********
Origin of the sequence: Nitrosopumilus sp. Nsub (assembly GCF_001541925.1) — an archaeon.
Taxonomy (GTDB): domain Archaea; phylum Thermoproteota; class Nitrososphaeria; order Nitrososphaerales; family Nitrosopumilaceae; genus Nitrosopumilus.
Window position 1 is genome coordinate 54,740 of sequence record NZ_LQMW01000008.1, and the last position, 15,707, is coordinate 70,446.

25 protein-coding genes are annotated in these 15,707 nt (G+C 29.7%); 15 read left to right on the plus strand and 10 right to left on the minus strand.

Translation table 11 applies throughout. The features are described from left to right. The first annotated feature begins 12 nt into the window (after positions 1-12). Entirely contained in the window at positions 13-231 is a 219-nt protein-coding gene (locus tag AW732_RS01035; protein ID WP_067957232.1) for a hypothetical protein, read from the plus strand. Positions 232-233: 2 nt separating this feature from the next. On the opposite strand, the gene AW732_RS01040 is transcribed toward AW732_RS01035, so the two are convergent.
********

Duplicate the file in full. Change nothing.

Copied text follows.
Origin of the sequence: Nitrosopumilus sp. Nsub (assembly GCF_001541925.1) — an archaeon.
Taxonomy (GTDB): domain Archaea; phylum Thermoproteota; class Nitrososphaeria; order Nitrososphaerales; family Nitrosopumilaceae; genus Nitrosopumilus.
Window position 1 is genome coordinate 54,740 of sequence record NZ_LQMW01000008.1, and the last position, 15,707, is coordinate 70,446.

25 protein-coding genes are annotated in these 15,707 nt (G+C 29.7%); 15 read left to right on the plus strand and 10 right to left on the minus strand.

Translation table 11 applies throughout. The features are described from left to right. The first annotated feature begins 12 nt into the window (after positions 1-12). Entirely contained in the window at positions 13-231 is a 219-nt protein-coding gene (locus tag AW732_RS01035; protein ID WP_067957232.1) for a hypothetical protein, read from the plus strand. Positions 232-233: 2 nt separating this feature from the next. On the opposite strand, the gene AW732_RS01040 is transcribed toward AW732_RS01035, so the two are convergent.